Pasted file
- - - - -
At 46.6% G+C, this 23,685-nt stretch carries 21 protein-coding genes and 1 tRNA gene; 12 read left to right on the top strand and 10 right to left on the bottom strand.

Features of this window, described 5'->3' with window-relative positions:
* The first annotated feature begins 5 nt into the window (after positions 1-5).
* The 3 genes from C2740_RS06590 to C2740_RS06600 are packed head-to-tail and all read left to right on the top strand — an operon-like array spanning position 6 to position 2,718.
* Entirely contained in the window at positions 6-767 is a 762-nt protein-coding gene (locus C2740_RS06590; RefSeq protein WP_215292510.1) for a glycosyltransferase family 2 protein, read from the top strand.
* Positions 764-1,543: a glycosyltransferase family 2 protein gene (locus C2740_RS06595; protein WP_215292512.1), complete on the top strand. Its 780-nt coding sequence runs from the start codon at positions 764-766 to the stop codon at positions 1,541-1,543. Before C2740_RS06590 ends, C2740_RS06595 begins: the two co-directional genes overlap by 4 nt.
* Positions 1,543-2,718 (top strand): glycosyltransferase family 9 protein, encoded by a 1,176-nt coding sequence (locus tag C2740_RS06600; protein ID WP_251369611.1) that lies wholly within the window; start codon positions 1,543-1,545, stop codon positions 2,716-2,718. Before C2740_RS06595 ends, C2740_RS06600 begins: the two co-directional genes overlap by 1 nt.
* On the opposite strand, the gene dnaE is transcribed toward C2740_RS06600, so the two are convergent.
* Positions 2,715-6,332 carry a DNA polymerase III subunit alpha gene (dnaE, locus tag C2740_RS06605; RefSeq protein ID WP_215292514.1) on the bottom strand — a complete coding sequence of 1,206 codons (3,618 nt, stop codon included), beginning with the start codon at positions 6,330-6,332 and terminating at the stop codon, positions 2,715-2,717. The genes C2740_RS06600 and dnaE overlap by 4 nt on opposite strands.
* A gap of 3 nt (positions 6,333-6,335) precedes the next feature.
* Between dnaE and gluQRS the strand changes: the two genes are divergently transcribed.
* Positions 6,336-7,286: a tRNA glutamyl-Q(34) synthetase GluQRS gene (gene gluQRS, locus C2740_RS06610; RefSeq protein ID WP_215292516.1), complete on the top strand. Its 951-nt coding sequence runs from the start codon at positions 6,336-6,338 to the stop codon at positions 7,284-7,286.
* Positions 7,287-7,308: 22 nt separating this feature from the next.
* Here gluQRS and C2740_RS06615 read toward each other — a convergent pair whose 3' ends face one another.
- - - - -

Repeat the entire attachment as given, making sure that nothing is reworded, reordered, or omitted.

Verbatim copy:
At 46.6% G+C, this 23,685-nt stretch carries 21 protein-coding genes and 1 tRNA gene; 12 read left to right on the top strand and 10 right to left on the bottom strand.

Features of this window, described 5'->3' with window-relative positions:
* The first annotated feature begins 5 nt into the window (after positions 1-5).
* The 3 genes from C2740_RS06590 to C2740_RS06600 are packed head-to-tail and all read left to right on the top strand — an operon-like array spanning position 6 to position 2,718.
* Entirely contained in the window at positions 6-767 is a 762-nt protein-coding gene (locus C2740_RS06590; RefSeq protein WP_215292510.1) for a glycosyltransferase family 2 protein, read from the top strand.
* Positions 764-1,543: a glycosyltransferase family 2 protein gene (locus C2740_RS06595; protein WP_215292512.1), complete on the top strand. Its 780-nt coding sequence runs from the start codon at positions 764-766 to the stop codon at positions 1,541-1,543. Before C2740_RS06590 ends, C2740_RS06595 begins: the two co-directional genes overlap by 4 nt.
* Positions 1,543-2,718 (top strand): glycosyltransferase family 9 protein, encoded by a 1,176-nt coding sequence (locus tag C2740_RS06600; protein ID WP_251369611.1) that lies wholly within the window; start codon positions 1,543-1,545, stop codon positions 2,716-2,718. Before C2740_RS06595 ends, C2740_RS06600 begins: the two co-directional genes overlap by 1 nt.
* On the opposite strand, the gene dnaE is transcribed toward C2740_RS06600, so the two are convergent.
* Positions 2,715-6,332 carry a DNA polymerase III subunit alpha gene (dnaE, locus tag C2740_RS06605; RefSeq protein ID WP_215292514.1) on the bottom strand — a complete coding sequence of 1,206 codons (3,618 nt, stop codon included), beginning with the start codon at positions 6,330-6,332 and terminating at the stop codon, positions 2,715-2,717. The genes C2740_RS06600 and dnaE overlap by 4 nt on opposite strands.
* A gap of 3 nt (positions 6,333-6,335) precedes the next feature.
* Between dnaE and gluQRS the strand changes: the two genes are divergently transcribed.
* Positions 6,336-7,286: a tRNA glutamyl-Q(34) synthetase GluQRS gene (gene gluQRS, locus C2740_RS06610; RefSeq protein ID WP_215292516.1), complete on the top strand. Its 951-nt coding sequence runs from the start codon at positions 6,336-6,338 to the stop codon at positions 7,284-7,286.
* Positions 7,287-7,308: 22 nt separating this feature from the next.
* Here gluQRS and C2740_RS06615 read toward each other — a convergent pair whose 3' ends face one another.